In the area 68 where the outsole 12 is not covered by the wrapper 18, the groove 80 is shown as illustrated in FIG. 4, which is used in the operation that forms the double seam Opanka stitch 14.
In contrast, when the outsole 12 is covered by the wrapper 18, a forward region 30 and a rearward region 32 of the wrapper 18 covers the outsole front region 87 and the side heel areas 83 a and 83 b, respectively. When the wrapper 18 covers the outsole 12, the notch line 24 serves to guide the placement of the wrapper 18 around the outsole 12, beginning and finishing this wrapping process at the overlap ends 26. The notch line 24 is positioned in a lower peripheral region 64 immediately above the walking surface layer 20. The walking surface layer 20 has a downward tapered configuration ending at an under surface 76. The under surface 76 includes non-skid bumps 22 that provide traction against slippery walking floors or surfaces.
Referring back to FIGS. 1 and 4, the wrapper 18 and the impression gasket 6 join at the groove 80 provided the wrapper 18 covers the outsole 12. In particular, a lower edge 6 b of the Opanka-stitched impression gasket 6 is tucked within or inserted into the groove 80. As the wrapper 18 covers the outsole 12, the lower edge 6 b is joined by an upper edge 85 of the wrapper 18 which runs along the upper peripheral region 62 of the outsole 12. In other words, the upper edge 85 of the wrapper 18 is inserted into the groove 80 thereby meeting with the lower edge 6 b of the impression gasket 6. This ‘tucking’ operation which produces a high quality dress-type shoe like the footwear 10 will be further described below in connection with a description of its construction process.
Furthermore, in this embodiment, the wrap 18 that covers the outsole 12 and the upper assembly 50 are made of the same material (e.g., leather). This way, footwear 10 has a coherent, pleasing look. The footwear 10 can be made from several different types of leather. An inner lining 9 (shown in FIG. 2) may also be made of a thinner, more absorbent, and breathable type of leather, or polyester. Although leather is preferably the material of choice for quality dress type sandals like the footwear 10, a suitable material with good qualities, i.e., light-weight, tear resistant, durable, and stylish, can be used. For example, high quality stitched-in textile made of strong fiber material, can be used for the construction of the upper assembly 50 and the wrap 18.
The double seam operation will now be described with respect to FIG. 6 which shows an upper surface 86 of the footwear 10. The upper Opanka stitch series 14 a attach the impression gasket 6 to the outsole 12, namely, the outsole perimeter rim 70, through the interior perforation 54 of the gasket 6. The upper Opanka stitch series 14 a is best illustrated in the schematic side view of the footwear 10 provided in FIG. 1. In a complementary manner, the upper Opanka stitch series 14 a is accompanied by a side Opanka stitch series 14 b, thus creating the ‘double seam’ sophisticated styled look characteristic of this embodiment.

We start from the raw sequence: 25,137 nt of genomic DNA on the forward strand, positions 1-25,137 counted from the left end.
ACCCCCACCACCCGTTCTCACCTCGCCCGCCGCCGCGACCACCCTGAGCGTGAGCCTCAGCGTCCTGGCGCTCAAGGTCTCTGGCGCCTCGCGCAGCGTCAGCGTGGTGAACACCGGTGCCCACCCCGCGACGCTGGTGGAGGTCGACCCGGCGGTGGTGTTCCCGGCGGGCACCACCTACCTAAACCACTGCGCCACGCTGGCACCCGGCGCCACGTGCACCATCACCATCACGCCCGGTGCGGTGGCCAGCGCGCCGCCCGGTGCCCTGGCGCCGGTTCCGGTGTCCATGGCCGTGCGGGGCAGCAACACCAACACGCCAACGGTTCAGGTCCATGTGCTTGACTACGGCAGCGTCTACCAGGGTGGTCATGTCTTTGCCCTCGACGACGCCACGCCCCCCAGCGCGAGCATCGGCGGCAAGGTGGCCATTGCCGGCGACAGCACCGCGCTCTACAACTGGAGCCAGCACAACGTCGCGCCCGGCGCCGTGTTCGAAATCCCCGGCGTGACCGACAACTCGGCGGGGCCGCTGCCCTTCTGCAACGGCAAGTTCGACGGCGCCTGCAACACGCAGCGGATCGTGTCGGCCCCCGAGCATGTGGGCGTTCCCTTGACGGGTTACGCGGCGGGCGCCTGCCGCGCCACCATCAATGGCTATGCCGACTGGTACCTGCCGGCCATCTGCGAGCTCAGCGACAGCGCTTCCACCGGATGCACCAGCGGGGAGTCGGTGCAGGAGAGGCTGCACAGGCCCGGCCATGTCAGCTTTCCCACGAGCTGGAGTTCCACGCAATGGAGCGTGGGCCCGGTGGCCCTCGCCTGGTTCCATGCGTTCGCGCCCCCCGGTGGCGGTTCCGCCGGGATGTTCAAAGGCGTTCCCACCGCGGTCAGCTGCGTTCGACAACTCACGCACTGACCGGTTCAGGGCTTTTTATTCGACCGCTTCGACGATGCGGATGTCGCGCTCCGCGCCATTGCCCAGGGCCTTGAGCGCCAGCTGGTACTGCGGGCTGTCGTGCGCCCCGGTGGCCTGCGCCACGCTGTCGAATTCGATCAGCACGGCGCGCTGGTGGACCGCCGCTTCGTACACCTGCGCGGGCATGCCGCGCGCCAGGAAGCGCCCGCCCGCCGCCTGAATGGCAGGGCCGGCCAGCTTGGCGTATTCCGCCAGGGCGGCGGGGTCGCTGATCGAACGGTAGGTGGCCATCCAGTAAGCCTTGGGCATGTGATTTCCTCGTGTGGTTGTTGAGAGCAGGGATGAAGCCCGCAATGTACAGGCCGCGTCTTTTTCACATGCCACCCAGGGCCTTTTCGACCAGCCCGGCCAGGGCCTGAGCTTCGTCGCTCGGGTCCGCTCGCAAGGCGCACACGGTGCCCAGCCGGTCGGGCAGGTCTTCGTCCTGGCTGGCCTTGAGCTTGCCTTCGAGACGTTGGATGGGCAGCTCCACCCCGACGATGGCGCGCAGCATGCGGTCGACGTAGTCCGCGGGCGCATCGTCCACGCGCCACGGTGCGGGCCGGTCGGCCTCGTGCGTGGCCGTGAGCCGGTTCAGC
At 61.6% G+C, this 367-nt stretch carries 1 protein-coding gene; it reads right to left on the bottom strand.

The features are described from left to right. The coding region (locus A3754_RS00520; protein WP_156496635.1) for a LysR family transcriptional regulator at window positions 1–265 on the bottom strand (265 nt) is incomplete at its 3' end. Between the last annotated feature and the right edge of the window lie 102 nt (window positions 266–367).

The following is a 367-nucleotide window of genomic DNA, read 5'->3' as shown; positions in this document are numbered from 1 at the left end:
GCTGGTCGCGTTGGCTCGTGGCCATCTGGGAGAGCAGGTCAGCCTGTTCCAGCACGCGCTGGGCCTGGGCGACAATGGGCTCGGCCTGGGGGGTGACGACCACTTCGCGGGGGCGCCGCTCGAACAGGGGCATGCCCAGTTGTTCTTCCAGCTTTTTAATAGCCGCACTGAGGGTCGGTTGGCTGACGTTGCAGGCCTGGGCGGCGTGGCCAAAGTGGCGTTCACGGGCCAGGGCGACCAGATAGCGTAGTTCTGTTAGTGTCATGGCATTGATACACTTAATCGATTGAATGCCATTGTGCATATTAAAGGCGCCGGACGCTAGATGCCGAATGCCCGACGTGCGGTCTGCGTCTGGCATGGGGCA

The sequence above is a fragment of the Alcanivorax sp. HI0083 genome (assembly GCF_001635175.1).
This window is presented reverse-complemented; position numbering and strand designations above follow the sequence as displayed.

Referring to FIG. 7, an under surface 76 of the footwear 10 is illustrated. The under surface 76 shows the tapered, curved configuration of the heel 16. The outsole side heel areas 83 a and 83 b are clearly shown in relation to a heel back edge 89. The under surface 76 includes, most importantly, the walking surface layer 20 having non-skid bumps 22 in a pattern of small circular dots. Such a pattern has both practical and aesthetic considerations. The walking surface layer 20 is preferably made of molded polyurethane and ensures that the contact between the ground and the walking surface is uniformly distributed so that the footwear 10 can be worn for prolonged periods. Moreover, the non-skid bumps 22 provide heel support, lift, and protection from slippery surfaces providing improved traction and safety. In addition, the heel back edge 89 and the outsole side heel areas 83 a and 83 b are designed to create the appearance of a highly styled heel 16.
The construction method for this embodiment will now be described in conjunction with the accompanying figures.
In preparation for constructing the footwear 10, the vamp 2 is cut, stitched, and finished. Ornamental details are provided in the vamp 2 if desired.
The components of the socklining 4 are also assembled, cut, and stitched. In particular, the socklining skeleton 34 is stitched to the socklining base 36 forming the socklining seam 38. If desired, the ornamental label 42 is now affixed to the socklining base 36 in the upper surface 44. Then, the vamp seam 49 joins the vamp 2 to the socklining 4. The attachment of the socklining 4 to the vamp 2 can be performed as in a California construction thereby providing the fitted upper 15.
Next, the impression gasket 6 is stitched to the socklining 4 to form the close seam 48 along the entire socklining perimeter 17, preferably by a sewing operation. During this process, care is taken to ensure that the overlap ends 28 of the impression gasket effectively cover the entire socklining perimeter 17. This way, the impression gasket 6 is close-seamed following the curves around the socklining perimeter 4, which will accurately conform to the shape of the outsole upper peripheral region 62, and specifically, the outsole perimeter rim 70. This completes the manufacture of the upper assembly 50.